Lymphoma Pain

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The pain a patient experiences from lymphoma is often two-fold. First, there is the primary pain, caused by the cancer itself as it affects different organs and areas of the body. There is also secondary pain that arises as a side effect of cancer treatments. In both instances, there are ways to fight lymphoma pain, and in talking with your doctor, you will develop a pain management plan that is tailored to your own needs and preferences.

Types of Pain

Many pain specialists will begin by asking a patient to describe or characterize her pain. Typically, lymphoma pain will fall into one of three categories:

  • Acute pain, which comes on suddenly and lasts only a short time
  • Chronic pain, which is more less constant over time, and may be mild or severe
  • Breakthrough pain, which is triggered by a particular activity or changing medications

It is important that you be as thorough and honest as possible with your doctor in order to arrange the best options for the treatment of your pain. You will also probably be asked to rank your pain on a scale, typically from one to ten, with one being no pain and ten being the worst pain you can imagine.

Occasionally, you may have to speak up yourself before someone will help you with pain management. Don't be afraid to do so. It is your doctors' job to assist you or refer you to another specialist who can. You must serve as your own advocate and be vocal about your wishes for treatment.

Medications

The most commonly prescribed treatments for lymphoma pain are drugs. The goal of most painkilling drugs is to alleviate as much of the pain as possible while keeping the strength of the drug and its dosage as low as possible. Mild pain will often respond to over-the-counter medications like acetaminophen (Tylenol) and a class of drugs called non-steroidal anti-inflammatory drugs (NSAIDs) which include ibuprofen (Advil).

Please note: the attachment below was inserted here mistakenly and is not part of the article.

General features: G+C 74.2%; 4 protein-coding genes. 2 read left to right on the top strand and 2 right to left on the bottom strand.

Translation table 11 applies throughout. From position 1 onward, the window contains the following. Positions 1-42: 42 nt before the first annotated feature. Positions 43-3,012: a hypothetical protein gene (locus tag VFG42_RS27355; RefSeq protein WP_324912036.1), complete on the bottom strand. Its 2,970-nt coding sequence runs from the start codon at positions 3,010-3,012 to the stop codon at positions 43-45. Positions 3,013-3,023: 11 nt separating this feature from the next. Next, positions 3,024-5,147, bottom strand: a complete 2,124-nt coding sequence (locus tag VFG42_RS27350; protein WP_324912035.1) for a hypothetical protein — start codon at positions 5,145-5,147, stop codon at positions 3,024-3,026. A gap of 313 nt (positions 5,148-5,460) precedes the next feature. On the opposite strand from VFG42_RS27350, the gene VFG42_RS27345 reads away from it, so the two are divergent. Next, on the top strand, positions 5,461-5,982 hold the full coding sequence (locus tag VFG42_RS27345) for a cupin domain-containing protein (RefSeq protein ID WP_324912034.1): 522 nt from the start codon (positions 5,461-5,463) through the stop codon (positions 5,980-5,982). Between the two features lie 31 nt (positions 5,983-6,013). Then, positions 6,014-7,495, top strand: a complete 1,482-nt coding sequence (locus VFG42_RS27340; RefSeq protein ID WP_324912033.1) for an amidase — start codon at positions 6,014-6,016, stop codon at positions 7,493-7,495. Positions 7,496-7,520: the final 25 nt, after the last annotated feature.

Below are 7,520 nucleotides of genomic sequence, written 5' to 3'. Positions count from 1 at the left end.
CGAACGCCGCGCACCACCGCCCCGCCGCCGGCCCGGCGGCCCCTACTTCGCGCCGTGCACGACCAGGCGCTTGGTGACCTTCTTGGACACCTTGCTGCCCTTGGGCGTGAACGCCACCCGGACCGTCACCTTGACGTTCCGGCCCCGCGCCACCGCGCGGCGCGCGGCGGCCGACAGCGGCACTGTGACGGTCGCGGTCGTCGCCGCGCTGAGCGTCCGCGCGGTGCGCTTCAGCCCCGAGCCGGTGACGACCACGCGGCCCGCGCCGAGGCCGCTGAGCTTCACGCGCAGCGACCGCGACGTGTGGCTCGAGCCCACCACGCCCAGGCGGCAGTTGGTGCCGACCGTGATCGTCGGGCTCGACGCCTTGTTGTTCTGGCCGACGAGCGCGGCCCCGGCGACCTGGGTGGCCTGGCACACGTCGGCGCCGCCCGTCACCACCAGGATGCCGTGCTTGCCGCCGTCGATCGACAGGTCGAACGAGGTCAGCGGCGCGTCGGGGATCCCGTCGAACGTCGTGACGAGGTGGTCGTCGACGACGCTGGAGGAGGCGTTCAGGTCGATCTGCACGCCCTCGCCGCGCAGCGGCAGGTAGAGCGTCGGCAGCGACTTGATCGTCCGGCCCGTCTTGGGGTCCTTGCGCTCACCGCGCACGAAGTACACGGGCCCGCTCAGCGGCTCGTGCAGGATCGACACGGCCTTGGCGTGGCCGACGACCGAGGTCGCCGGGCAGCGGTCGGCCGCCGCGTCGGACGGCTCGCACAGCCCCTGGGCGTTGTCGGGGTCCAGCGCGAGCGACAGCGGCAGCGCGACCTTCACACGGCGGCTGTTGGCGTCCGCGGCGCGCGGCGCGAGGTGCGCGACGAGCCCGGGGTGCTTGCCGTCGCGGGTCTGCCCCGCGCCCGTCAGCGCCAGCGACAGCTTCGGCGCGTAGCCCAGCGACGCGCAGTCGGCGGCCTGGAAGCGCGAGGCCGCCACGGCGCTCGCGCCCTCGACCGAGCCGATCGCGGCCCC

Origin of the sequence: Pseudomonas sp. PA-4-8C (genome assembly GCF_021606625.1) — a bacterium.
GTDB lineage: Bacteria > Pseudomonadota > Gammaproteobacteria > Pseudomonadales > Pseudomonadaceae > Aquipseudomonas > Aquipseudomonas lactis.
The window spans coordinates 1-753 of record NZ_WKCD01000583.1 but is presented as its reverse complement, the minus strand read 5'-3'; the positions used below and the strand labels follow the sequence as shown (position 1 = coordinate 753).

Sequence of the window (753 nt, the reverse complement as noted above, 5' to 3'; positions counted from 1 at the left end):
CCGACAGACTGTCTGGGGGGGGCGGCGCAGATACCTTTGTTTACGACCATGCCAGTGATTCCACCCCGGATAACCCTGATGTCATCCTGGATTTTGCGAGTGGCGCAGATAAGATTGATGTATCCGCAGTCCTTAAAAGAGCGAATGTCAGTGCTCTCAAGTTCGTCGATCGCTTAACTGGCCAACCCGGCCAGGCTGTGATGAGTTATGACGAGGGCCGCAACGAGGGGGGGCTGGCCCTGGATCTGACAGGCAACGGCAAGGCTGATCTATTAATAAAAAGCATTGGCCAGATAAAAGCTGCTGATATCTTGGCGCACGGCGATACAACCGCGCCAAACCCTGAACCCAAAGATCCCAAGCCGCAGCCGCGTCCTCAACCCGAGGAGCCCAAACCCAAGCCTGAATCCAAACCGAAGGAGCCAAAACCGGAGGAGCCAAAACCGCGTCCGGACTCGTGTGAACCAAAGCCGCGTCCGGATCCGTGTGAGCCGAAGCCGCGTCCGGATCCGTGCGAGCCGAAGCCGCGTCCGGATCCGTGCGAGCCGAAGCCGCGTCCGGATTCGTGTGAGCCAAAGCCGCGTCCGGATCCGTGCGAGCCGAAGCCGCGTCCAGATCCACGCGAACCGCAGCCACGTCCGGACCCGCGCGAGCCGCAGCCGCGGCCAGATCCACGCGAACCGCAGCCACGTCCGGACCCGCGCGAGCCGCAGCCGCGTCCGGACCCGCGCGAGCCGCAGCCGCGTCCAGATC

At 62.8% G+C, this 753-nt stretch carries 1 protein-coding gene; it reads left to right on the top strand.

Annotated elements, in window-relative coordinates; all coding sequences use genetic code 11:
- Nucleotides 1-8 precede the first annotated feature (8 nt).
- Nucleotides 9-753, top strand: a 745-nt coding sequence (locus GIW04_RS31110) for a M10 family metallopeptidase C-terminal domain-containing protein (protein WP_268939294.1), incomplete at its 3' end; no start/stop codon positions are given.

For more severe pain, or pain that will not respond to milder medications, a doctor may prescribed stronger drugs, usually opioids like codeine, morphine, and methadone. These are strong enough that they may cause your body to become accustomed to them, which will require your doctor to adjust your dosage over the course of treatment.

Alternative Therapies

Not everyone is comfortable with a pain management plan that is highly dependent on drugs. Higher-potency prescription medications in particular can have serious side effects, and many patients look for alternatives. The following are a few non-pharmaceutical options for managing lymphoma pain.

  • Meditation/Relaxation Techniques
  • Acupuncture/Acupressure
  • Message Therapy
  • Yoga
  • Biofeedback
  • Deep Breathing Exercises
  • Cognitive-behavioral Therapy

While these techniques may be enough on their own for very mild pain, many patients choose to use one or more as a complementary therapy alongside more traditional pain management (i.e., painkillers). It is worth noting that some of these techniques may interfere with other elements of your pain management plan, so any alternative therapies should be discussed with your doctor before you begin.

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